MOONSPELL Drummer Says His Band Helped Create Goth Metal With 1996's 'Irreligious' Album

MOONSPELL Drummer Says His Band Helped Create Goth Metal With 1996's 'Irreligious' Album

Charlene from Austria's Metal Underground conducted an interview with drummer Miguel Gaspar of Portuguese metallers MOONSPELL prior to the band's November 21 show at SimmCity in Vienna, Austria. You can watch the entire chat below. A few excerpts follow (transcribed by BLABBERMOUTH.NET).

On MOONSPELL's ever-changing style and thirst for experimentation:

Miguel: "Our first demo, 'Anno Satanae', still had a very big black metal influence. Under the name MOONSPELL we had the [symbols] and we also used corpse paint, but then with 'Wolfheart', things changed a little bit. We still had this big underground influence, but we tried to experiment a lot more with melodies, keyboards, classical instruments, female vocals. This all has to do with the genre of the '90s. Bands like PARADISE LOST, MY DYING BRIDE, ANATHEMA, SAMAEL, TIAMAT, was a huge influence on us — also TYPE O NEGATIVE, of course. Coming from Portugal, it was always hard. There were no metal bands who had done what we did before us. It's not like we had an example to follow — like in Germany, you had the big thrash scene with bands like KREATOR, SODOM, DESTRUCTION. The English had everything from THE BEATLES to CRADLE OF FILTH; they had all these different influences. Having so many influences and having a different outlook on the world coming from South America, from Portugal, all the influence we had from Africa, from Brazil, from India, Macau, China, used to belong also to Portugal. There's a lot we can put our interest in. It always made it hard to just stay stuck to black metal, especially with our early years, we were so young and things were happening so quick. By the second album, we had 'Irreligious', which is considered to be a gothic album, a goth metal album, which is also a new genre we helped create. Today, you see many bands doing that, especially coming from Finland. It's a country that we love. The audience, we connect so well and there's a reason for that. They're both extremes. They're the extreme north and we're the extreme south. We're always trying to find our place in the world. I think that's one of the reasons it's hard for us to always stay the same."

On the re-release of 1998's "Sin/Pecado":

Miguel: "It's been over 20 years, and there are a lot of fans that have been looking for the material. Unfortunately, we've been through different record companies. It has to do with the rights and licensing. Somehow, some of our albums aren't being produced, so the consumer can't find them. We've had people complain they can't find them in the shops, they can't find them online. Fernando [Ribeiro, vocals] created Alma Mater Records, which gives us the opportunity, first, to release stuff from us, but also, he's been releasing Portuguese bands, giving them an opportunity to see what else is going on musically in Portugal. That is a way to come closer to the fans and we can be more on top of the quality of the releases and the packaging, the designs. That's always been very important for MOONSPELL. We're fans of that era where you'd get a digipak where a poster would come inside or a sticker or a patch you can put on your jacket. We really want to keep that spirit alive. With some of the albums, we have 13, 14 albums, we've been through maybe four, five record labels, I don't know. Adipocere, Century Media, SPV and now we're on Napalm. We're very happy so far with Napalm."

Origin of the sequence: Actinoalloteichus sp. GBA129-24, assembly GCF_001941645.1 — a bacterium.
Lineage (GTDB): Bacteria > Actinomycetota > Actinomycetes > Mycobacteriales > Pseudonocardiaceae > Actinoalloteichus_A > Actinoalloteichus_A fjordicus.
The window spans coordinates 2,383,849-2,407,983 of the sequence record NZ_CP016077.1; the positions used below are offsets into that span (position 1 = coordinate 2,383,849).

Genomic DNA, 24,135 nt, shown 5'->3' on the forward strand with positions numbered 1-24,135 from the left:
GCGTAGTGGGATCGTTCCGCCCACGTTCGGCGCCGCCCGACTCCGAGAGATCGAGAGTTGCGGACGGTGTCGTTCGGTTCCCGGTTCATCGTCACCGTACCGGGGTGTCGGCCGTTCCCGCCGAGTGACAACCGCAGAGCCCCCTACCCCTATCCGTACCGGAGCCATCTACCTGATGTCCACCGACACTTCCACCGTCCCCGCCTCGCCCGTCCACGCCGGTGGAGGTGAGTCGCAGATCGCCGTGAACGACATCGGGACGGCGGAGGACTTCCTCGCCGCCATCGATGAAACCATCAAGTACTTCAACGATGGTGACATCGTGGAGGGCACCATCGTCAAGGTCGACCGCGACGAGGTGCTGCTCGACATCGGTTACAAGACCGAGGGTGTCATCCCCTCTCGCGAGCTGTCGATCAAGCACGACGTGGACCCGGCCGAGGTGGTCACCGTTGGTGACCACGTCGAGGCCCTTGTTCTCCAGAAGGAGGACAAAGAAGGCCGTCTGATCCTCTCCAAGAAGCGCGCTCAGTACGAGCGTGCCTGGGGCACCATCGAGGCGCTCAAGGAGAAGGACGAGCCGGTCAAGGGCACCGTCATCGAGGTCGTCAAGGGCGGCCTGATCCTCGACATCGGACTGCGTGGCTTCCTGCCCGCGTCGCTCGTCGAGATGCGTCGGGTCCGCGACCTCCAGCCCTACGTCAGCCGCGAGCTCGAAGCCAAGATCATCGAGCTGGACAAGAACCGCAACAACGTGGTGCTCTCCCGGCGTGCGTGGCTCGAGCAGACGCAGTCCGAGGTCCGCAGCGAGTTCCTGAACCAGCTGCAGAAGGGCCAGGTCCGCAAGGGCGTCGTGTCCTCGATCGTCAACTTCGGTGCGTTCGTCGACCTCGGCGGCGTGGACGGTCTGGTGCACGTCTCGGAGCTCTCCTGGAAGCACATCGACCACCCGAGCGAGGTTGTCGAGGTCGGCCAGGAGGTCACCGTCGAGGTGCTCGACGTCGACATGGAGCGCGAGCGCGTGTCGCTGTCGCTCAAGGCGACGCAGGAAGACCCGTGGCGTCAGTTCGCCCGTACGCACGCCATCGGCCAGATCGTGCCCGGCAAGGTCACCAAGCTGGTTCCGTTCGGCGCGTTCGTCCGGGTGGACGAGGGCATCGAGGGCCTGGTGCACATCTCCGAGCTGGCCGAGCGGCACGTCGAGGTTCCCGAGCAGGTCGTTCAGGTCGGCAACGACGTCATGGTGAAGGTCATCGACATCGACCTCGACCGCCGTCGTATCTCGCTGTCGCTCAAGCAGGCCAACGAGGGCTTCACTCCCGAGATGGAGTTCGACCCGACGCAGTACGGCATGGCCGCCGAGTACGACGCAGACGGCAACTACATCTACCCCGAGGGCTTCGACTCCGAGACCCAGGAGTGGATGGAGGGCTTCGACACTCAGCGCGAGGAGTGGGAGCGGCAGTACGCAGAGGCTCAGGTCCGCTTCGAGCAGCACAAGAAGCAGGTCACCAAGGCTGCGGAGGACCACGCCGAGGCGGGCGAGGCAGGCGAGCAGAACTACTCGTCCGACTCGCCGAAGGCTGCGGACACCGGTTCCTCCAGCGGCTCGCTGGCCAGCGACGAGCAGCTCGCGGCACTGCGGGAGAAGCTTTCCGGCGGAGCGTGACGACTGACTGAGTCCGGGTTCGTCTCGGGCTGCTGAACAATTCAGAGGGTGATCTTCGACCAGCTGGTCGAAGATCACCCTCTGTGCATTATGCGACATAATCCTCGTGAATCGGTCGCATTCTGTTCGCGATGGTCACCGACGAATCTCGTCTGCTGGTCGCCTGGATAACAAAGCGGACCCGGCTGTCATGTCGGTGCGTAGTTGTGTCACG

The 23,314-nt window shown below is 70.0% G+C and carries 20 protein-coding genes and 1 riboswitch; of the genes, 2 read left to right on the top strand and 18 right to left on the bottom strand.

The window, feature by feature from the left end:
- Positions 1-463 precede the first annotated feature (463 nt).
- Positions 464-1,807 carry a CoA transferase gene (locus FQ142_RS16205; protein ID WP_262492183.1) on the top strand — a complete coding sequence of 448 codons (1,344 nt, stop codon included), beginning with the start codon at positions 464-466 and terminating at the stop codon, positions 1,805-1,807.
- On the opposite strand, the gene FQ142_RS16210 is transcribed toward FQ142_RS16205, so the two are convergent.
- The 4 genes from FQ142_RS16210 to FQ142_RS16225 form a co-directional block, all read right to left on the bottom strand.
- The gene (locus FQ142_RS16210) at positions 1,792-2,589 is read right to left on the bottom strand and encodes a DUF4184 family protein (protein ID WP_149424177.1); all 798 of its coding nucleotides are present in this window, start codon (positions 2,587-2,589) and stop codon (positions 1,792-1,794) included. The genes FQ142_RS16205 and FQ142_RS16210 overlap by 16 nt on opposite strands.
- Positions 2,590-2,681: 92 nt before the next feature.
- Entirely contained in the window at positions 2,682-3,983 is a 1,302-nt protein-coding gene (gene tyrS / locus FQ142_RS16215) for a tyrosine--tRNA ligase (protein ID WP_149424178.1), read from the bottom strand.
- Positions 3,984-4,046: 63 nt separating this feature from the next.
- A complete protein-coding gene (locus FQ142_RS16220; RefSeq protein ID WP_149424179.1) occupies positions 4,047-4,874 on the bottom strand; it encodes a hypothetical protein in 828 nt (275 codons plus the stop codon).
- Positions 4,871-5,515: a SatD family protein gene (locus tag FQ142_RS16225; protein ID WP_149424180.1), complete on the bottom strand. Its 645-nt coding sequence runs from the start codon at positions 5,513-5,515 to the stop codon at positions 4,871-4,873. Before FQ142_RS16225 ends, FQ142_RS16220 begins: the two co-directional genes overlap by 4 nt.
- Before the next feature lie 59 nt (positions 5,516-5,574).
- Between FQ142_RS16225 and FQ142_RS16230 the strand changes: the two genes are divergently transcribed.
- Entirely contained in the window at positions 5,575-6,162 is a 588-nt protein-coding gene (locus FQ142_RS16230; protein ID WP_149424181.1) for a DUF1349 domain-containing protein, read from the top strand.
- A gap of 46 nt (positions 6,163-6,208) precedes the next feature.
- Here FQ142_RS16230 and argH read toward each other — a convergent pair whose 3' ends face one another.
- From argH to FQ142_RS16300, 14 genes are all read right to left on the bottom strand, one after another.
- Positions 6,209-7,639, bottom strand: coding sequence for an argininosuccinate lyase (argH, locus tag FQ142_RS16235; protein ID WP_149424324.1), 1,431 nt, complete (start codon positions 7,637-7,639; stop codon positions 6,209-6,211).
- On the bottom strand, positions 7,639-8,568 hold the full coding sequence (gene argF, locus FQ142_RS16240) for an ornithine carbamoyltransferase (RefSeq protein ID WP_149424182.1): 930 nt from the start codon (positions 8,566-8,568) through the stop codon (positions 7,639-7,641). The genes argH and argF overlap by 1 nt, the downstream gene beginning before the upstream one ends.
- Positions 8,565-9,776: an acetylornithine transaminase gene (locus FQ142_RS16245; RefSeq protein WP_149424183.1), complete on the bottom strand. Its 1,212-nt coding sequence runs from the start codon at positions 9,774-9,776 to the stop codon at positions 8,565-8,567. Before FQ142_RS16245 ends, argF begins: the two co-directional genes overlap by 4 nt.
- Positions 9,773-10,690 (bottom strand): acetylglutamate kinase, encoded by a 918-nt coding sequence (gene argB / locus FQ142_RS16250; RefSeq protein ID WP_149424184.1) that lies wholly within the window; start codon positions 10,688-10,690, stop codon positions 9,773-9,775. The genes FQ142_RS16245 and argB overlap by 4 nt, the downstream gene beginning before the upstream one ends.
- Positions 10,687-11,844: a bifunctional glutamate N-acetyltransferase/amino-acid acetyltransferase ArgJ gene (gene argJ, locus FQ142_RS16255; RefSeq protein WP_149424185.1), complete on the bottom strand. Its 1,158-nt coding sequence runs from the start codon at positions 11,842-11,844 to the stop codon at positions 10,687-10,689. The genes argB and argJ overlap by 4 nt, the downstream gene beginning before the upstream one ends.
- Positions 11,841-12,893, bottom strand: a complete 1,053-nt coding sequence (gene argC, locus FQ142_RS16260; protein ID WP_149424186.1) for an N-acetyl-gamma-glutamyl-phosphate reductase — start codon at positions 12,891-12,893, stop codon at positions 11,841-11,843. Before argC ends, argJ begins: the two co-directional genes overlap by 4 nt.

"Sin/Pecado" was recently re-released by Napalm Records and includes the "2econd Skin" EP and additional bonus tracks.

MOONSPELL's "Lisboa Under The Spell" live DVD/CD was released in August 2018 via Napalm Records. The live DVD/Blu-ray/3CD package captures the band's performance before 4,000 fans at the sold-out Campo Pequeno arena in their hometown of Lisbon, Portugal on February 4, 2017.

COMMENTS

To comment on a BLABBERMOUTH.NET story or review, you must be logged in to an active personal account on Facebook. Once you're logged in, you will be able to comment. User comments or postings do not reflect the viewpoint of BLABBERMOUTH.NET and BLABBERMOUTH.NET does not endorse, or guarantee the accuracy of, any user comment. To report spam or any abusive, obscene, defamatory, racist, homophobic or threatening comments, or anything that may violate any applicable laws, use the "Report to Facebook" and "Mark as spam" links that appear next to the comments themselves. To do so, click the downward arrow on the top-right corner of the Facebook comment (the arrow is invisible until you roll over it) and select the appropriate action. You can also send an e-mail to blabbermouthinbox(@)gmail.com with pertinent details. BLABBERMOUTH.NET reserves the right to "hide" comments that may be considered offensive, illegal or inappropriate and to "ban" users that violate the site's Terms Of Service. Hidden comments will still appear to the user and to the user's Facebook friends. If a new comment is published from a "banned" user or contains a blacklisted word, this comment will automatically have limited visibility (the "banned" user's comments will only be visible to the user and the user's Facebook friends).